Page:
Madrid’s public squares

by ANTHONY HAM·
Advertisement

There are few grander public squares in Europe than Madrid’s Plaza Mayor, watched over on three sides by uniformly ochre-hued apartments with wrought-iron balconies, slate spires that dominated the city skyline in the 17th century, and frescoes that turn golden at night on the square’s northern façade.

First laid out in 1619, the plaza’s inauguration was auspicious. Its first public ceremony was the beatification of San Isidro, the patron saint of the city. But then in the 17th century, supposed heretics were tried and executed here during the Spanish Inquisition -- burnings at the stake and deaths by garrotte took place on the north side of the square, hangings to the south. Later, the plaza hosted bullfights with 50,000 attendees, and royalty watched from their privileged balconies. Those same balconies became a negative focal point in 1673, when King Carlos II decreed that shopkeepers could raise tarpaulins above their stalls to fend off the raw sewage that the residents habitually tossed from the windows above.

But the Plaza Mayor is certainly not alone in being a teller of stories about the city. Some plazas are the city’s great crossroads, transient, restless places where all of the city, and much of the world comes to play. Others are more local spaces, touchstones of barrio (neighbourhood) life where the city’s human and historical story is revealed to those who listen.

Down the hill to the west, the intimate Plaza de la Villa showcases the style of 17th-century barroco madrileño architecture that is particular to Madrid: a sober but ultimately pleasing fusion of brick and stone. The square was the seat of Madrid's city government from the Middle Ages until very recently, when the city’s councillors finally outgrew the ancient town hall. On the square’s eastern side, an imposing Gothic tower, Torre de los Lujanes bears subtle traces of Moorish design, a reminder of the country’s seven centuries of Islamic rule. It was in this tower in the 16th century that the splendidly attired French monarch François I was imprisoned following his capture during the 1525 Battle of Pavia, surrounded by rumours that the madrileños were more impressed by his elegance than they were by the drab dress sense of his Spanish counterpart.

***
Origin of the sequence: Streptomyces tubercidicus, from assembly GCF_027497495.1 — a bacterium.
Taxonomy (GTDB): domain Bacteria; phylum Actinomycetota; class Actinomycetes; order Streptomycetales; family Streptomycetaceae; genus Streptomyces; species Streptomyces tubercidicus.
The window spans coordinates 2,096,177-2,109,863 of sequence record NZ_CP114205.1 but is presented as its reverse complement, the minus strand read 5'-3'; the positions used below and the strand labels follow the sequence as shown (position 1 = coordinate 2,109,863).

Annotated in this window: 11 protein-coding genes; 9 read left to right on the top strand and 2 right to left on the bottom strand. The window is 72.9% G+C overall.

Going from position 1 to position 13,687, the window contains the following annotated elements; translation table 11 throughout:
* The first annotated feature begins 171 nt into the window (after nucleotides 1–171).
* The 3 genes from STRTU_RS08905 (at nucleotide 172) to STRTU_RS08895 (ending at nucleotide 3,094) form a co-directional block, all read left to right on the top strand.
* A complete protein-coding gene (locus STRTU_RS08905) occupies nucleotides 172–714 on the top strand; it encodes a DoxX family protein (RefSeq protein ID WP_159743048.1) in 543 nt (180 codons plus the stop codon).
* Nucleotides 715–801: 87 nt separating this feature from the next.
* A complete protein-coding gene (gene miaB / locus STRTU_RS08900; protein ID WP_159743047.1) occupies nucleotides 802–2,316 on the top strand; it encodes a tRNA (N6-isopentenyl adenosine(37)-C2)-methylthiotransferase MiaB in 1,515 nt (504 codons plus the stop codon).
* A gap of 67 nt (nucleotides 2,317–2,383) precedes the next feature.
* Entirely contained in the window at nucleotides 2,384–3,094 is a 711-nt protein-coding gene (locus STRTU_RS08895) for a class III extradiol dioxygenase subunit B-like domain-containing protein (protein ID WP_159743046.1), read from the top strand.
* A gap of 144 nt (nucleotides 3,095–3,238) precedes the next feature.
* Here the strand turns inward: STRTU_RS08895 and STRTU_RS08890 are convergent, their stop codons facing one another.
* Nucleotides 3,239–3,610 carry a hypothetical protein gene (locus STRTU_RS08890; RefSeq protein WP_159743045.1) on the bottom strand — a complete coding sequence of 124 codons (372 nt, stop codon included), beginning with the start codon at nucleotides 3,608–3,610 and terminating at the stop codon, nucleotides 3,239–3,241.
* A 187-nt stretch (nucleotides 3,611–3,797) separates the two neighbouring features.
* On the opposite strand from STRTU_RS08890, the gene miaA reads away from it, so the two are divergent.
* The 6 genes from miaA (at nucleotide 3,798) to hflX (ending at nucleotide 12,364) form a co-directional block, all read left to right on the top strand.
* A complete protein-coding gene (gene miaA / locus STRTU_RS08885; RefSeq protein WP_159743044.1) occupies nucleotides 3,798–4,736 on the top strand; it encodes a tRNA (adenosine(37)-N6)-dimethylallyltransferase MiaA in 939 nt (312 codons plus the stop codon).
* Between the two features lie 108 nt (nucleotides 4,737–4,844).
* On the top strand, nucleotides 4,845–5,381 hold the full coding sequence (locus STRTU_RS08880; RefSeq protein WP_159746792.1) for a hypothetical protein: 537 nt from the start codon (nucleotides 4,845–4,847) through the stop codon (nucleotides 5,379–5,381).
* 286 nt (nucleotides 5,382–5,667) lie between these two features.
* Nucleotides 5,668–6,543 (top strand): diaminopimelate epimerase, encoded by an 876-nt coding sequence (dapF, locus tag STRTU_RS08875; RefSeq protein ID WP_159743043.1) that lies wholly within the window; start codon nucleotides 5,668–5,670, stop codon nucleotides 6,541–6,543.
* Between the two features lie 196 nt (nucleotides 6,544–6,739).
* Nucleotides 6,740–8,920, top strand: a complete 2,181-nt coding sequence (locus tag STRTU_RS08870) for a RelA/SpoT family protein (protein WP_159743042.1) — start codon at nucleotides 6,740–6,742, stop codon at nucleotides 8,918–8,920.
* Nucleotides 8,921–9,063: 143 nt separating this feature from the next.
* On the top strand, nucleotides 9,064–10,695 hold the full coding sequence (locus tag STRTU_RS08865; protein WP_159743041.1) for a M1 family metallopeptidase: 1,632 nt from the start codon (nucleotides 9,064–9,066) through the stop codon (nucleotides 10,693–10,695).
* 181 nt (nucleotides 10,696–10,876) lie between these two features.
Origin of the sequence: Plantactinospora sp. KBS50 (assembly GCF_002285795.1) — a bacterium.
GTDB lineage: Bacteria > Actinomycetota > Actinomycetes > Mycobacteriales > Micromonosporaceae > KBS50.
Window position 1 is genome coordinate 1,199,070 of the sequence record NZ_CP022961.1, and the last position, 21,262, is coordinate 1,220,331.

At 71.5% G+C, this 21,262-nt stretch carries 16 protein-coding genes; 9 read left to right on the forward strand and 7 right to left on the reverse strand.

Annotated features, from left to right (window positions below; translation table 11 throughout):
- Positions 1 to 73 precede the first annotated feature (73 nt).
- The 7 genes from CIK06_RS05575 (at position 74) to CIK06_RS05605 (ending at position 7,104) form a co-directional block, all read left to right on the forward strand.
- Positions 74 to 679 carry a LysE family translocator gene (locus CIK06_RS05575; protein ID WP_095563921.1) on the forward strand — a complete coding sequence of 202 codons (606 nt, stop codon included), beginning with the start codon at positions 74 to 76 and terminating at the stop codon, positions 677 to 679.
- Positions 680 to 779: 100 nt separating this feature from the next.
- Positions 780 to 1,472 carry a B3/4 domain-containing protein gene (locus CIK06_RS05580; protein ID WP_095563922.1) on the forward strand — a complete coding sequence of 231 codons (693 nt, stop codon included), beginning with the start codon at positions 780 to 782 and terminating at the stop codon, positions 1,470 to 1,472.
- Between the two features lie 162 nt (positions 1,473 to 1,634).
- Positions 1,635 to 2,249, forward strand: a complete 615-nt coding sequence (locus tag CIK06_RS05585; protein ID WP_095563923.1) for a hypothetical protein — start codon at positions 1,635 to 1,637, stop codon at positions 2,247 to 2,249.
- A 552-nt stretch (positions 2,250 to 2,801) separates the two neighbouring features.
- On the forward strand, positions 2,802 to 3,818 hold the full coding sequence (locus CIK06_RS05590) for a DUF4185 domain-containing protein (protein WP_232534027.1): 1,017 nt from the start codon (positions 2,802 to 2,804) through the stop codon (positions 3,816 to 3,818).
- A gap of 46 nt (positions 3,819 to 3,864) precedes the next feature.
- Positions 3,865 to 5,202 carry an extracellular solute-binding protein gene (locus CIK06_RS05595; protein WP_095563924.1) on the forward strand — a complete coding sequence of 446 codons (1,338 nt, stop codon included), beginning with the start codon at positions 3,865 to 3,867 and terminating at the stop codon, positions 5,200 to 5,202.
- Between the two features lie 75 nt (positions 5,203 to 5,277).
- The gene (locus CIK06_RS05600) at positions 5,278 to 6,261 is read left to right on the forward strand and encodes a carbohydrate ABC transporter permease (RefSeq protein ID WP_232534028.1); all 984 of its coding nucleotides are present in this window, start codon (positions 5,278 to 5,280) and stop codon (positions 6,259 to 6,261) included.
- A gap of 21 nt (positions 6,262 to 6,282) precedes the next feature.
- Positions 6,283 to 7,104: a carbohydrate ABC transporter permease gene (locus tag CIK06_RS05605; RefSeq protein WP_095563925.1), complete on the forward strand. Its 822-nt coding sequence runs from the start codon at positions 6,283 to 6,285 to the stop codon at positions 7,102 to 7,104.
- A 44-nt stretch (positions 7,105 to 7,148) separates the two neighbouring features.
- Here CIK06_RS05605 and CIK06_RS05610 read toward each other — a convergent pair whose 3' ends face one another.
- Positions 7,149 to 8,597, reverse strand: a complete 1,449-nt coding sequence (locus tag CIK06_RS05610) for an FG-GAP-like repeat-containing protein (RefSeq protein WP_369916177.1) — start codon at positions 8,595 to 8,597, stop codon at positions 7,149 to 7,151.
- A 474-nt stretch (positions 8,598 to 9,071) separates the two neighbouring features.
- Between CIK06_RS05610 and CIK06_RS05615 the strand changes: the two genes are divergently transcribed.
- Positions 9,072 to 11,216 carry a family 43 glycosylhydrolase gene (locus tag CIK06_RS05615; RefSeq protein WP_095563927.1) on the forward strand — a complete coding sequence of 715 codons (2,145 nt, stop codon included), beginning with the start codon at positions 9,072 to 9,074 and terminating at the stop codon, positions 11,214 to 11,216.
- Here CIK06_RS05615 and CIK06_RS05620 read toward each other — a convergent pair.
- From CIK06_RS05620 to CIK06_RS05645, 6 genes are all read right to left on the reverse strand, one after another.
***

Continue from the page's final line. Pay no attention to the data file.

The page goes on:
By a quirk of historical fate, it was another Frenchman, Joseph Bonaparte, ruler over Madrid in the early 19th century, who bequeathed to the city several of its more iconic plazas. Desperate for fresh air, he tore down churches and apartment blocks in a now-lauded attempt to give the city breathing room.

One such opening, Plaza de Santa Ana, is located southeast of the Plaza Mayor. Once the favoured haunt of Madrid’s bullfighting fraternity, the plaza is today a vibrant hub of barrio life and the epicentre of the informal fiesta that ripples out across the city each night. Bonaparte’s forging of another square, Plaza de Ramales, close to Plaza de la Villa, gave birth to one of the city’s more curious mysteries. Bonaparte tore down the Iglesia de San Juanito in order to build the square, and the church’s crypt, said to contain the body of the master painter Diego Velázquez, was buried beneath. When excavations to locate the crypt were carried out in 2000, the artist’s remains were nowhere to be found.

Squares like Plaza de la Paja, a village-like area in the heart of La Morería, Madrid’s one-time Muslim district, barely interrupt the tangle of surrounding streets, concealing more than they reveal. This is Madrid’s oldest area, yet signposts to Muslim Madrid remain buried beneath the square and lost to time. And yet, in the kind of contrast that is a Madrid trademark, Plaza de Oriente is an expansive, graceful arc presided over by the Palacio Real, the royal palace that once sought to surpass Paris’ Versailles, and Teatro Real, the city’s opera house and an icon of high culture. Here, everything is on show, not least Madrid’s aspirations to be considered among the elite of European capitals.

A very different Madrid square again is the green and octagonal Plaza de Olavide, a 15-minute walk north of Plaza Mayor. The hum of a dozen bars and hundreds of Spanish conversations fill the air here, and even after sunset, children still play on the swings. Throughout the day, groups of Spanish women, elderly and elegant, take up residence and chatter the day away.